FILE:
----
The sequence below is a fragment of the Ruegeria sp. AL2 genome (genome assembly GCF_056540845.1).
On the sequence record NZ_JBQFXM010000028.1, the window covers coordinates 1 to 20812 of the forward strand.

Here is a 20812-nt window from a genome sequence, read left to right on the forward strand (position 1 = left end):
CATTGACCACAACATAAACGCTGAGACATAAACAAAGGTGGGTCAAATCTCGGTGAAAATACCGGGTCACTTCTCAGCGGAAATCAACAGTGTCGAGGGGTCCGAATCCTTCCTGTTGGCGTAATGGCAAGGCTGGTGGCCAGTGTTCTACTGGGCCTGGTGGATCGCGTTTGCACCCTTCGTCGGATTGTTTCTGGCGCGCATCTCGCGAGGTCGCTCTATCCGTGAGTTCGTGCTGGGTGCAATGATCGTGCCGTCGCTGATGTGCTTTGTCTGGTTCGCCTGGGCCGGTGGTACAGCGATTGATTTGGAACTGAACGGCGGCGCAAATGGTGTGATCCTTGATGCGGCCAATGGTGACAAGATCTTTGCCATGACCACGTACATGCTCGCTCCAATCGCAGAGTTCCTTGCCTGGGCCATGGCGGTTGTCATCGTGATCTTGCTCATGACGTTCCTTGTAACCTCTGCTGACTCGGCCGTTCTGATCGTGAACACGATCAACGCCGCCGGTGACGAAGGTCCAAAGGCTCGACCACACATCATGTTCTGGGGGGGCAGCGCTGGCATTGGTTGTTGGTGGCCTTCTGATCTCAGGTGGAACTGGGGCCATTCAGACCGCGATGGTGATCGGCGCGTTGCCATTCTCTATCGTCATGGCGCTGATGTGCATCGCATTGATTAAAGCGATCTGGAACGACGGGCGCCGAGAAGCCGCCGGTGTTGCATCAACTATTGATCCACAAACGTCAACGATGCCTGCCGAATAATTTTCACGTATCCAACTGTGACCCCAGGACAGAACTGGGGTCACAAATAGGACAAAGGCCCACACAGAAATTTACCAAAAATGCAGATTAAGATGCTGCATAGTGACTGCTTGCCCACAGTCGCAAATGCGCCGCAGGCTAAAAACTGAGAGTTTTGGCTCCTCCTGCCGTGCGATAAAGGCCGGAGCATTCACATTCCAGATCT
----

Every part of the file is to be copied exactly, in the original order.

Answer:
The sequence below is a fragment of the Ruegeria sp. AL2 genome (genome assembly GCF_056540845.1).
On the sequence record NZ_JBQFXM010000028.1, the window covers coordinates 1 to 20812 of the forward strand.

Here is a 20812-nt window from a genome sequence, read left to right on the forward strand (position 1 = left end):
CATTGACCACAACATAAACGCTGAGACATAAACAAAGGTGGGTCAAATCTCGGTGAAAATACCGGGTCACTTCTCAGCGGAAATCAACAGTGTCGAGGGGTCCGAATCCTTCCTGTTGGCGTAATGGCAAGGCTGGTGGCCAGTGTTCTACTGGGCCTGGTGGATCGCGTTTGCACCCTTCGTCGGATTGTTTCTGGCGCGCATCTCGCGAGGTCGCTCTATCCGTGAGTTCGTGCTGGGTGCAATGATCGTGCCGTCGCTGATGTGCTTTGTCTGGTTCGCCTGGGCCGGTGGTACAGCGATTGATTTGGAACTGAACGGCGGCGCAAATGGTGTGATCCTTGATGCGGCCAATGGTGACAAGATCTTTGCCATGACCACGTACATGCTCGCTCCAATCGCAGAGTTCCTTGCCTGGGCCATGGCGGTTGTCATCGTGATCTTGCTCATGACGTTCCTTGTAACCTCTGCTGACTCGGCCGTTCTGATCGTGAACACGATCAACGCCGCCGGTGACGAAGGTCCAAAGGCTCGACCACACATCATGTTCTGGGGGGGCAGCGCTGGCATTGGTTGTTGGTGGCCTTCTGATCTCAGGTGGAACTGGGGCCATTCAGACCGCGATGGTGATCGGCGCGTTGCCATTCTCTATCGTCATGGCGCTGATGTGCATCGCATTGATTAAAGCGATCTGGAACGACGGGCGCCGAGAAGCCGCCGGTGTTGCATCAACTATTGATCCACAAACGTCAACGATGCCTGCCGAATAATTTTCACGTATCCAACTGTGACCCCAGGACAGAACTGGGGTCACAAATAGGACAAAGGCCCACACAGAAATTTACCAAAAATGCAGATTAAGATGCTGCATAGTGACTGCTTGCCCACAGTCGCAAATGCGCCGCAGGCTAAAAACTGAGAGTTTTGGCTCCTCCTGCCGTGCGATAAAGGCCGGAGCATTCACATTCCAGATCT